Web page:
The Staffordshire Bull Terrier's coat hair is very short and close to the skin. This gives the dog an overall smooth appearance. They should never be trimmed nor de-whiskered. Coat colors for the breed include black, blue, red, fawn and any one of these colors along with white. Color has no bearing on the price of the dog. The AKC recognizes any color with brindle and any brindle shade with white. Liver or black and tan are disqualified.

Characteristics
Good with Kids
 
Cat Friendly
 
Dog Friendly
 
Trainability
 
Shedding
 
Watchdog
 
Intelligence
 
Grooming
 
Popularity
 
Adaptability
 
Hypoallergenic  No

Grooming

A single coated breed, it is known as the original "wash and wear" dog. They do shed all year, even in winter. Brush lightly once a week to remove loose hair. A weekly rub-down with a damp cloth is generally all that is needed. Bathe with a gentle shampoo if the dog gets very dirty. Rinse well. Check the ears periodically and clean with an ear wash if needed. Do not clean past the part of the inside of the ear you can see. Brush teeth about twice a week with a veterinarian-approved toothbrush and toothpaste. Professional cleanings will remove any tartar build-up.

History

The breed has roots from many centuries ago in England when the Mastiff and the Bulldog were closely related. During the Elizabethan Era, large dogs were produced for the sport of bull-baiting and bear-baiting. As time went by, the 100-120 pound dogs gave way to more agile and smaller breeds of up to 90 pounds. As the sport of dog fighting grew popular early in the 19th century, a smaller, faster dog was developed. These dogs were somewhat smaller than today's Bulldog, weighing around 60 pounds. They were known by such names as "Bull Terrier" or "Bulldog Terrier." Eventually, this dog was crossed with a small, native terrier which is now known as the Manchester Terrier. This cross-breeding produced a dog averaging between 30 and 45 pounds and was predictably called "Staffordshire Bull Terrier." Early in the 19th century, the sport of dog fighting gained popularity and a smaller, faster dog was developed. It was called by names such as "Bulldog Terrier" and "Bull Terrier." The Bulldog bred then was a larger dog than we know today and weighed about 60 pounds. This dog was crossed with a small, native terrier which appears in the history of the present-day Manchester Terrier. Averaging between 30 and 45 pounds, it was called Staffordshire Bull Terrier. In the later part of the century, about 1860, an all-white English Bull Terrier was produced by cross-breeding the Old Pit Bull Terrier (today's Staffordshire Bull Terrier). This Bull Terrier was recognized by the English Kennel Club in the last part of the century. Because the Staffordshire Bull Terrier had a reputation as a fighting dog, it did not receive the same glorification. Thankfully, by 1935 dog fighting had long-been made illegal and the the Staffordshire was recognized by the English Kennel Club. The breed then had an even temperate and made a fine pet and show dog. These Bull and Terrier breeds are thought to have arrived in North America during the mid-1800s. The Staffordshire Bull Terrier was recognized by the AKC Stud Book in 1974.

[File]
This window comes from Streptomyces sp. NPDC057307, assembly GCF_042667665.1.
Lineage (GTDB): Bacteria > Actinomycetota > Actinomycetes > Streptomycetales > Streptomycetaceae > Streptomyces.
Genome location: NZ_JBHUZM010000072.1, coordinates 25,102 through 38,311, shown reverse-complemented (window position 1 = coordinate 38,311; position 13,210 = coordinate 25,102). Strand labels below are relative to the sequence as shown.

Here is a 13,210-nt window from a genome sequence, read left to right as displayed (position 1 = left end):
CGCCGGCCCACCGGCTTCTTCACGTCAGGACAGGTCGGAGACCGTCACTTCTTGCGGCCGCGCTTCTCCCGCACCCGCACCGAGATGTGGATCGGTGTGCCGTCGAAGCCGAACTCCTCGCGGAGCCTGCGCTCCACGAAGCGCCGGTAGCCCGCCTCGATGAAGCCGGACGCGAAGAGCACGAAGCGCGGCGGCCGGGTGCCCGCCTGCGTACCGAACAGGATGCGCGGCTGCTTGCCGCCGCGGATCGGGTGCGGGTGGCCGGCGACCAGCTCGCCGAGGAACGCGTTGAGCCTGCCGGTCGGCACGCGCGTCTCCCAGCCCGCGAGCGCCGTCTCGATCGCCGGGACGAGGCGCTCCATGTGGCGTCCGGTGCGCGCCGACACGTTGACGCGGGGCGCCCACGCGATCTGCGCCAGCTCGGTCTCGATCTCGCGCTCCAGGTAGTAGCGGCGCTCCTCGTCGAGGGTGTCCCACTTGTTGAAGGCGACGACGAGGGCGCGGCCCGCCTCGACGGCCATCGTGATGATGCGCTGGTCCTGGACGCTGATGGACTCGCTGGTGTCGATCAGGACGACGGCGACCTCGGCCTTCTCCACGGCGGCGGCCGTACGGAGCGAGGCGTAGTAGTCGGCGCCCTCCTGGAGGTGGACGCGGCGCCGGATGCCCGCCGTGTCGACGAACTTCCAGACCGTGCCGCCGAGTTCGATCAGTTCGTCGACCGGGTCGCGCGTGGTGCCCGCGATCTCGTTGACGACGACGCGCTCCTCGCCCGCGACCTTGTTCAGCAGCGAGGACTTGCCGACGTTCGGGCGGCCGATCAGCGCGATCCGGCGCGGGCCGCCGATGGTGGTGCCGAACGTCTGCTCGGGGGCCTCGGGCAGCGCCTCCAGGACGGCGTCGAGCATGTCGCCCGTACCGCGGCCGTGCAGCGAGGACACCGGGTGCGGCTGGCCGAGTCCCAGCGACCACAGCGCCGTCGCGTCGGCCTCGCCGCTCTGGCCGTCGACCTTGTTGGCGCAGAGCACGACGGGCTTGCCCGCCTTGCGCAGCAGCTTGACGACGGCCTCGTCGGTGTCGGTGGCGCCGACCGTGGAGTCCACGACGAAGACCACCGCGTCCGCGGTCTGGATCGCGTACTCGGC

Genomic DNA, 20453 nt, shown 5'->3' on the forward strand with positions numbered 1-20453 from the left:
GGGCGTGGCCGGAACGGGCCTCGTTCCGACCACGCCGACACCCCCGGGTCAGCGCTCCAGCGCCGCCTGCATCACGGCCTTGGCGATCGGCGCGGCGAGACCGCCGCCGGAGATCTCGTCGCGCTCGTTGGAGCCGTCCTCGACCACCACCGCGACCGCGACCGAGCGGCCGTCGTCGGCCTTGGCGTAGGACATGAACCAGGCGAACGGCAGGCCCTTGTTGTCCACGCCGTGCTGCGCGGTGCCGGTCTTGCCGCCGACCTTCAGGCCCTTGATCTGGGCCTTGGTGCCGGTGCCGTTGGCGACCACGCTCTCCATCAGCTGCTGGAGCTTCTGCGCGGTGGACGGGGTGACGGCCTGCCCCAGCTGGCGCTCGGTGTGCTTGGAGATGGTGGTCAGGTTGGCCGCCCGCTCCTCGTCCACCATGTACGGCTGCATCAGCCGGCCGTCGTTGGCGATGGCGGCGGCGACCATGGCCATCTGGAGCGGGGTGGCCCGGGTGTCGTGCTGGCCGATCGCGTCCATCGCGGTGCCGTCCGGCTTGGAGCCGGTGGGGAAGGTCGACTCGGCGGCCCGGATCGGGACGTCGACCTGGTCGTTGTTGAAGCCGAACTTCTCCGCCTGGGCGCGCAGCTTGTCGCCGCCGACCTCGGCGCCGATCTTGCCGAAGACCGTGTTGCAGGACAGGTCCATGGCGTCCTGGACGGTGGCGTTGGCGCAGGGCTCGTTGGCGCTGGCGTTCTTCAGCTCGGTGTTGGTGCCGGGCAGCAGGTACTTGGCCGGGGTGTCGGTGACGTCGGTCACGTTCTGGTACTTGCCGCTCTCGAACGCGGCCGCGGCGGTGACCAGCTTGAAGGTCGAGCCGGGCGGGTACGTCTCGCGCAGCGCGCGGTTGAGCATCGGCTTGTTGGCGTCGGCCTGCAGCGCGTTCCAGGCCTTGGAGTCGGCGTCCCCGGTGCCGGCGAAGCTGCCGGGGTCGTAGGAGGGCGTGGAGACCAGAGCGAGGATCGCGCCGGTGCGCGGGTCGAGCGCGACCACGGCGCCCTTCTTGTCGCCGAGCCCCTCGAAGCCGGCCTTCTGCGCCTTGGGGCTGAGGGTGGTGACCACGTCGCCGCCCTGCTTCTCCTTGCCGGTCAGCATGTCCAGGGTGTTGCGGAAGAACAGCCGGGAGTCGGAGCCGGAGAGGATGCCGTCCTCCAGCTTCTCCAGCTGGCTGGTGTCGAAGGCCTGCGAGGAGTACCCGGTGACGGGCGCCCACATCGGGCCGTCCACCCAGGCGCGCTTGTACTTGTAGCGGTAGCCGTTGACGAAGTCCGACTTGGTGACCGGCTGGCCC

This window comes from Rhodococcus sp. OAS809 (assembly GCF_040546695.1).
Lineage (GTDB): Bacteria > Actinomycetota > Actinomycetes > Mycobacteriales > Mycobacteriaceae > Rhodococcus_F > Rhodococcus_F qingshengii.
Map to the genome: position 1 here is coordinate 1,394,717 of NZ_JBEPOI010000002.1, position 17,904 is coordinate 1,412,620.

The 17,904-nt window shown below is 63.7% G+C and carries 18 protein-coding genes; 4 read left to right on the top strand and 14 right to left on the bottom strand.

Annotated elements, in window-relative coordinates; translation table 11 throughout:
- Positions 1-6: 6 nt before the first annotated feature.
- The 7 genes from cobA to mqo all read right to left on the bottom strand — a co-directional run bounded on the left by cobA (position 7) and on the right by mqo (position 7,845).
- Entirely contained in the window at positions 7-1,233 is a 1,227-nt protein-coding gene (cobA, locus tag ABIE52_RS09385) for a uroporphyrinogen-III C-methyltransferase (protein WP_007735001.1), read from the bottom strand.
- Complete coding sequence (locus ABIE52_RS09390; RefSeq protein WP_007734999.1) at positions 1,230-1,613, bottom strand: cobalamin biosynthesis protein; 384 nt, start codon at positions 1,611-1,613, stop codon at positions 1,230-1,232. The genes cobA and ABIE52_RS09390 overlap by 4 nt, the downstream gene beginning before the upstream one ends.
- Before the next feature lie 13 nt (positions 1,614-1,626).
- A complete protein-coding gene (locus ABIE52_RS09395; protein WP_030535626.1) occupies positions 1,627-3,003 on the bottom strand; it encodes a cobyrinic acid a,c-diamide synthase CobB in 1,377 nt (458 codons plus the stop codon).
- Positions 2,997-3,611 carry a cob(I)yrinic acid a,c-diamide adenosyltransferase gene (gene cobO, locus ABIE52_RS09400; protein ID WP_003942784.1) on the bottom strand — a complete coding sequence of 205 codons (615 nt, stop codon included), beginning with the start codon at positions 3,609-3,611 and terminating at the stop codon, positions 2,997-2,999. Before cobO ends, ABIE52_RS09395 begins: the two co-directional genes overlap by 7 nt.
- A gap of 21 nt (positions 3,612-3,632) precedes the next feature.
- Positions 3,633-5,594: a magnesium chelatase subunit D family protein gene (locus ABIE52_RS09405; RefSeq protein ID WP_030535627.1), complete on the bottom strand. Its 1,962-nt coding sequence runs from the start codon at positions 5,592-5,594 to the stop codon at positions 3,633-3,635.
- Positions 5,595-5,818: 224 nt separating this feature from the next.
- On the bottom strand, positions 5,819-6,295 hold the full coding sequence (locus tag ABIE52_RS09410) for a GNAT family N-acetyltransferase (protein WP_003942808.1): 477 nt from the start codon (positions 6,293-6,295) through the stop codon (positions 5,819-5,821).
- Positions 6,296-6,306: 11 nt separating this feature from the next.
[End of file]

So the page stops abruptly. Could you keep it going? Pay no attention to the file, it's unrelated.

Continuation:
Temperament

This bred is obedient, courageous, intelligent and affectionate. They love children and enjoy socializing with their owner's human friends. It has a quietness and stability that makes it an all-purpose dog. Although the Staffordshire is fearless and loyal, strength and determination require an owner that will provide plenty of training in a firm, yet gentle way. He needs daily exercise and chew toys for his powerful jaws.


Interesting Staffordshire Bull Terrier Facts

  • Staffordshires are noted for being highly adaptable in terms of owners and homes, making them susceptible to dog-napping
  • Because Pit Bulls are banned in several countries, it is feared that some breeders are claiming the Pit Bull to be a Staffordshire Bull Terrier.
  • Liver-colored and black and tan Staffordshires are rare.
  • Staffordshires do not have a temperament well-suited for training as a guard dog.